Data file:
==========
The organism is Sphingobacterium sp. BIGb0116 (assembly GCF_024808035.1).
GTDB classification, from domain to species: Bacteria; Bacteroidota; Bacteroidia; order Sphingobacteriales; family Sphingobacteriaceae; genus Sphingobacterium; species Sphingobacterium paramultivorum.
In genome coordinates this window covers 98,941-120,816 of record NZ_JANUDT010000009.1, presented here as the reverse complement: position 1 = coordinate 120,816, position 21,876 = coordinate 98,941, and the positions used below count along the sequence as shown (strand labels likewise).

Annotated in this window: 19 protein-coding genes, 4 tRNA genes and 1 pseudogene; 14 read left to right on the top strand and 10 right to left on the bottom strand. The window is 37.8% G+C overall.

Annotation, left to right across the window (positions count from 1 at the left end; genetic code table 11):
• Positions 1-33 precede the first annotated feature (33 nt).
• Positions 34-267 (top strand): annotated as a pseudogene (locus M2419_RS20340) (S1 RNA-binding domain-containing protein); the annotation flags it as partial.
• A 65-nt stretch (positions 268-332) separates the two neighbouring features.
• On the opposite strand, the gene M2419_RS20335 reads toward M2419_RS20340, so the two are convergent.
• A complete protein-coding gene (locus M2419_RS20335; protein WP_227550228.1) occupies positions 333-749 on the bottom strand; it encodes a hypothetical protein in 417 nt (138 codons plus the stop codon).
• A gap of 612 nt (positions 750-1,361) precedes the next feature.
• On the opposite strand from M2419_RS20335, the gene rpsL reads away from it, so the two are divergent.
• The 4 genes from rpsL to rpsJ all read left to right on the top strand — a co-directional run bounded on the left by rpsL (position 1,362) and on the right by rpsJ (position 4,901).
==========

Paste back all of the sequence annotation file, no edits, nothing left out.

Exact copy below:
The organism is Sphingobacterium sp. BIGb0116 (assembly GCF_024808035.1).
GTDB classification, from domain to species: Bacteria; Bacteroidota; Bacteroidia; order Sphingobacteriales; family Sphingobacteriaceae; genus Sphingobacterium; species Sphingobacterium paramultivorum.
In genome coordinates this window covers 98,941-120,816 of record NZ_JANUDT010000009.1, presented here as the reverse complement: position 1 = coordinate 120,816, position 21,876 = coordinate 98,941, and the positions used below count along the sequence as shown (strand labels likewise).

Annotated in this window: 19 protein-coding genes, 4 tRNA genes and 1 pseudogene; 14 read left to right on the top strand and 10 right to left on the bottom strand. The window is 37.8% G+C overall.

Annotation, left to right across the window (positions count from 1 at the left end; genetic code table 11):
• Positions 1-33 precede the first annotated feature (33 nt).
• Positions 34-267 (top strand): annotated as a pseudogene (locus M2419_RS20340) (S1 RNA-binding domain-containing protein); the annotation flags it as partial.
• A 65-nt stretch (positions 268-332) separates the two neighbouring features.
• On the opposite strand, the gene M2419_RS20335 reads toward M2419_RS20340, so the two are convergent.
• A complete protein-coding gene (locus M2419_RS20335; protein WP_227550228.1) occupies positions 333-749 on the bottom strand; it encodes a hypothetical protein in 417 nt (138 codons plus the stop codon).
• A gap of 612 nt (positions 750-1,361) precedes the next feature.
• On the opposite strand from M2419_RS20335, the gene rpsL reads away from it, so the two are divergent.
• The 4 genes from rpsL to rpsJ all read left to right on the top strand — a co-directional run bounded on the left by rpsL (position 1,362) and on the right by rpsJ (position 4,901).